University of Georgia Athletic Director Vince Dooley has hired a public relations firm to improve his program's image, after the NCAA placed the football and men's basketball teams on probation.

Dooley confirmed that Atlanta-based Cohn and Wolfe Inc. has been retained, but denied that the NCAA probations were the major reason for the contract. A Cohn and Wolfe executive, however, said the NCAA probes led to the first meeting.

"We contacted them when all this NCAA business cropped up," said senior vice president Bob Hope. "We went so far as to bring in a crisis media specialist. But he had one meeting with Dooley and decided they were already handling that situation very well."

Meanwhile, the Augusta, Ga., judge who dismissed the University of Georgia Athletic Association and Dooley from a financial disclosure lawsuit said the association, which conducts the school's intercollegiate sports program, is a private corporation and therefore not subject to the state's open records law.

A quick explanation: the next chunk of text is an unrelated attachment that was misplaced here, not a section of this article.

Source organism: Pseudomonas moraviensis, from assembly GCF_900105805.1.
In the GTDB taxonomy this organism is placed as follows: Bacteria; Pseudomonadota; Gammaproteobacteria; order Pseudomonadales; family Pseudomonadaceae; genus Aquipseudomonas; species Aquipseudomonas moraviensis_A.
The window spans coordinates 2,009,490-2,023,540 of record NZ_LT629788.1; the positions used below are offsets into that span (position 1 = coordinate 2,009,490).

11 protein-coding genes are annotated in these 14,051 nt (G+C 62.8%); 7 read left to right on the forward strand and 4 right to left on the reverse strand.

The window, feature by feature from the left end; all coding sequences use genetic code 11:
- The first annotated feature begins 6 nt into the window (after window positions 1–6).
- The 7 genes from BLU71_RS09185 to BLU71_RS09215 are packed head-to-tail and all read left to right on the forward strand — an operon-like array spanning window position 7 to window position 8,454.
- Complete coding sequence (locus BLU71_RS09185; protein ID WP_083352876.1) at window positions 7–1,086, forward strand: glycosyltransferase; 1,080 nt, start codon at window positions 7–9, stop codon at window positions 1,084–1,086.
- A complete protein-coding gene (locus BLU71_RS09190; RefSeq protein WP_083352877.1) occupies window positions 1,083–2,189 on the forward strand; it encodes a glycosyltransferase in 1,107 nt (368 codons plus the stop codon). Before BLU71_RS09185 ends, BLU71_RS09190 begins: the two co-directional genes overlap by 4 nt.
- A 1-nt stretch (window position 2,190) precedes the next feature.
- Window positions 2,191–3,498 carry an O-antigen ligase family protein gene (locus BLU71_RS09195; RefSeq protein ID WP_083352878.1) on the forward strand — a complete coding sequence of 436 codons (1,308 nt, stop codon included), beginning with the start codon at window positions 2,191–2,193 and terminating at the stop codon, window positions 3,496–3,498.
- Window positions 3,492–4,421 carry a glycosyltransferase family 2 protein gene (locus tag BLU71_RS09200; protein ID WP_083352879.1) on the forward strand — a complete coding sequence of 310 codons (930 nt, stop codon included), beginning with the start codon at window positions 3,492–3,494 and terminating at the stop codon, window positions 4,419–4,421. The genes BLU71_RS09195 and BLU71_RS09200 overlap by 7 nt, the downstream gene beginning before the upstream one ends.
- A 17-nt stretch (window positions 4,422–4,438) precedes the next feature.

The suit, filed by the Macon Telegraph and News, asked for all financial records and documents of the association . . .

Al McGuire, the NBC sports commentator and former Marquette basketball coach, suggests taking away home games from schools and reducing scholarships to curtail cheating in the NCAA. McGuire, in an interview published in this week's U.S. News & World Report, also said that current penalties, such as taking a team off television for a year, are just "a slap on the wrist."

"The cheaters normally are at schools trying to accelerate too quickly into the top teams," McGuire said. "If what I call 'a jet job' roars into the top 30 out of nowhere, they'll usually be on probation within two years."